Sarah Buckner is Freed From Jail: February 5, 1857

Sarah Buckner illustration

This date in Missouri history in 1857 was the scheduled execution date for a Mrs. Sarah Buckner, who, along with her daughter, was accused and convicted of killing her second husband with an ax. The tale is relayed in History of Southeast Missouri published in 1888, and goes as follows:

“The next trial that excited general interest was that of Sarah Buckner, brought on change of venue from Bollinger County in 1856. Mrs. Buckner had been twice married. By her first marriage she had two children, a boy and a girl, who, at the time of the trial were aged about ten and fourteen years, respectively. Her second husband was a boy only nineteen years old, who had been employed by her to work the farm, and who, through her blandishments, had first become criminally intimate with her, and then had been forced to marry her. She soon tired of him and drove him away, but, after the birth of their child, she sent him word to return and take it away, as she did not wish to care for it. He returned for the child, and while sitting in front of the fire waiting for his wife to clothe it properly, the latter ordered her daughter to kill him with an ax. The daughter obeyed so far as to strike him a blow, which rendered him insensible, but did not kill him. Mrs. Buckner then seized the ax and finished the bloody work. To conceal the crime, she tore up the floor of the cabin and attempted to bury the remains, but, finding this impossible, set fire to the house. Afterward the heart and some of the bones that had not been consumed were gathered up, taken to a slough, and stamped into the mud.

The disappearance of the young man soon led to an investigation, and the little boy, who had witnessed the murder, related the details of the horrid deed. Mrs. Buckner and her daughter were arrested. The latter was tried in Bollinger County, and sentenced to fifteen years’ imprisonment in the penitentiary, where she died a short time after her incarceration. Mrs. Buckner obtained a change of venue to Stoddard County, was convicted of murder in the first degree, and sentenced to hang on July 18, 1856. An appeal was taken to the supreme court, and the cause was remanded for a new trial. This resulted as did the first, and the date of execution was fixed for February 5, 1857. A second appeal was taken, and, while pending, the jail at Bloomfield was broken open, and the prisoner rescued. At about this time the Civil War came on, and no attempt was made to recapture her.”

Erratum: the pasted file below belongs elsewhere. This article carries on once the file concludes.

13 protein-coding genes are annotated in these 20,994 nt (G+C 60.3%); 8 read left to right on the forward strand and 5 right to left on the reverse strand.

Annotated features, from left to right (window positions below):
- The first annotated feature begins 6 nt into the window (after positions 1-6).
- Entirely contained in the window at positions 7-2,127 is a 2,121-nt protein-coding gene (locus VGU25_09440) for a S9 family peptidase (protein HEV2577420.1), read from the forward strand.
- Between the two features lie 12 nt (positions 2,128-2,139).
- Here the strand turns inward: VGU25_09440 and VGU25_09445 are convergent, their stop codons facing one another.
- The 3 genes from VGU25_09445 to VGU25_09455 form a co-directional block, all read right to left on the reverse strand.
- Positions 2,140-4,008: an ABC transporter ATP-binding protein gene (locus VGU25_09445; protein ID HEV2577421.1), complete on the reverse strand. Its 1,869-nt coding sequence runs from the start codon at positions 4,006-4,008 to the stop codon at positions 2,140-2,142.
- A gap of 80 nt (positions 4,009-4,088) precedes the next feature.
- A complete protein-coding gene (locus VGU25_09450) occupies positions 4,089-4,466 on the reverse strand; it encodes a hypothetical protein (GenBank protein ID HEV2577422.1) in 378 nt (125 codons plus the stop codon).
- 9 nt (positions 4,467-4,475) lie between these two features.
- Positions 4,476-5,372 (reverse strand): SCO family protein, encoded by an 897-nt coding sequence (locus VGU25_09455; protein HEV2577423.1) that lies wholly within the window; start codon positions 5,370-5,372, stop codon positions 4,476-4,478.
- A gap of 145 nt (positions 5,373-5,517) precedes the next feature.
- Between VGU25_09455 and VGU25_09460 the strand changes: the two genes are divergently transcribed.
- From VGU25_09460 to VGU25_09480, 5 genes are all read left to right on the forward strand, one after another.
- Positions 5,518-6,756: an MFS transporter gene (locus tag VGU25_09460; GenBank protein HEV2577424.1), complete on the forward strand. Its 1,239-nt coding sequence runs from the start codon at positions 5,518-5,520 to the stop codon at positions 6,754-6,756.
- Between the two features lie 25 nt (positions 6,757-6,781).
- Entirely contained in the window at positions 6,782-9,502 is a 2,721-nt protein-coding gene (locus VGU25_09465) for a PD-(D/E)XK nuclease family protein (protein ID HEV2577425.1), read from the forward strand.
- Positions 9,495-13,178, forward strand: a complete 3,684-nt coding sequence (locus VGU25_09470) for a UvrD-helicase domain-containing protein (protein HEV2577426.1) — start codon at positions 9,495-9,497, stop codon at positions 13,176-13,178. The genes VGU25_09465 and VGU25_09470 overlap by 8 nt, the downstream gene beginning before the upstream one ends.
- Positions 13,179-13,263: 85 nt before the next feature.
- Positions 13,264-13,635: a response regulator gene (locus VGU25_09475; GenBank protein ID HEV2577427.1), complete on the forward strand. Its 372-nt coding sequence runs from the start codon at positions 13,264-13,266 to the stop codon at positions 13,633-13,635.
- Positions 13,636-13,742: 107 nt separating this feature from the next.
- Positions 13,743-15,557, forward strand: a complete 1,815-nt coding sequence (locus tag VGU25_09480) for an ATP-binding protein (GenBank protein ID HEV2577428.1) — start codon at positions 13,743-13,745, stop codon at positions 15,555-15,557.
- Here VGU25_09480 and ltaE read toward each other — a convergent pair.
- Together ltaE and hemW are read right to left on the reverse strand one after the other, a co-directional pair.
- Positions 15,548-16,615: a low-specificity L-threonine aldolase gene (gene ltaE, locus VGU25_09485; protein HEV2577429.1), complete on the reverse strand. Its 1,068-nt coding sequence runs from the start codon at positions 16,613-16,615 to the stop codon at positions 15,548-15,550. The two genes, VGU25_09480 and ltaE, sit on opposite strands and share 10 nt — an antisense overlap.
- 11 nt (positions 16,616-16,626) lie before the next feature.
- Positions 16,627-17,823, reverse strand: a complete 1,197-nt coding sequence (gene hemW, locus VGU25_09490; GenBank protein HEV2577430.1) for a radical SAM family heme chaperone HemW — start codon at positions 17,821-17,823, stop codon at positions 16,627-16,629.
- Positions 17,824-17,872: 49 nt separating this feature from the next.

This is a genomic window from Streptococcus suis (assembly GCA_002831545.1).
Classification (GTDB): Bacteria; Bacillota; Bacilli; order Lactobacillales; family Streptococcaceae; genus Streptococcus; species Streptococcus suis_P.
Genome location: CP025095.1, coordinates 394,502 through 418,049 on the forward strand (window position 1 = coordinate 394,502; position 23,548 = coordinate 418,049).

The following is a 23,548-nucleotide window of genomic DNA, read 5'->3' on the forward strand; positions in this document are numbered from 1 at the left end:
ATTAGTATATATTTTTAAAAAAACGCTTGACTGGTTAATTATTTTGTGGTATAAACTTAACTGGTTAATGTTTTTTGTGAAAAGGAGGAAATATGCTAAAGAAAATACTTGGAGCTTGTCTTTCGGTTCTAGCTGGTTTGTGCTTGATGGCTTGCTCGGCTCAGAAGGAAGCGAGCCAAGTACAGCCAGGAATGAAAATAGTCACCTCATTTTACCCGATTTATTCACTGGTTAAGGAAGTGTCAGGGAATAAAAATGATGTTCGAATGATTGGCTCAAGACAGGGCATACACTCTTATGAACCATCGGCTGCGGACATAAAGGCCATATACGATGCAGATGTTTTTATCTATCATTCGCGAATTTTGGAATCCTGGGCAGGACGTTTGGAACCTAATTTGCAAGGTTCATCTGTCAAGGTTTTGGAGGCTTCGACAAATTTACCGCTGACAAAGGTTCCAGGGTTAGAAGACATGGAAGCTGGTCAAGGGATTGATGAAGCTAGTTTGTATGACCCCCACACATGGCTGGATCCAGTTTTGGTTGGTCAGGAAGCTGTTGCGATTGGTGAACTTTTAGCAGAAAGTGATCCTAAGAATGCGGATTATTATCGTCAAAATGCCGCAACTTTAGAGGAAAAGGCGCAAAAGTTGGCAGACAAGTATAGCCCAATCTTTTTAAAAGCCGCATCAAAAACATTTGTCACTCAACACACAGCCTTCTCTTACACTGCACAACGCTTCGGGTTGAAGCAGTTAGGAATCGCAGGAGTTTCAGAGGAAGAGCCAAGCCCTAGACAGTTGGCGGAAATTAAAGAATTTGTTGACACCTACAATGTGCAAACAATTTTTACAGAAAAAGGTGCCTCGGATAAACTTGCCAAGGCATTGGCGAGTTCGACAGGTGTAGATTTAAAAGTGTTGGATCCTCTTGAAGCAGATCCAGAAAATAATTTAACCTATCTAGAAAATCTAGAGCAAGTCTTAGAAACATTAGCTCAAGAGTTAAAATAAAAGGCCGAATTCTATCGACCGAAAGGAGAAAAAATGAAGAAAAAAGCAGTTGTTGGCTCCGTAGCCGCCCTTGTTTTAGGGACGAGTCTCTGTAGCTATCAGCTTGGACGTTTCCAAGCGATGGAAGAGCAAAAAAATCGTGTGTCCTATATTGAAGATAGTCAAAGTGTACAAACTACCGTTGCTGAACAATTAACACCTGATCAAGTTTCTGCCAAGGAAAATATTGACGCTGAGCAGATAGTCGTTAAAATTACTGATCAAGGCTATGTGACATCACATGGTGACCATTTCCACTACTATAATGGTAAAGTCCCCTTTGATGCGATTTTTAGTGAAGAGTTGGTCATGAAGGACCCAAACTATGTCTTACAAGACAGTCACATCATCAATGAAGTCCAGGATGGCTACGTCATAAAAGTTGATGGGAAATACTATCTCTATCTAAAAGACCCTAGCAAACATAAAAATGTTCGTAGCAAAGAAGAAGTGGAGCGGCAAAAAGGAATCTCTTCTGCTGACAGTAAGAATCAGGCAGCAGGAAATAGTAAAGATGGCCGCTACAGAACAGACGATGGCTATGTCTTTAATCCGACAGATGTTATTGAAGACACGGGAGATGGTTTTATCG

The facts of the case are not readily available for corroboration, and one can’t help but wonder how the onset of the Civil War, which broke out officially four years after the scheduled execution date, would have interfered with a search for Mrs. Buckner, but this could be an oblique reference to the Border War going on at the time.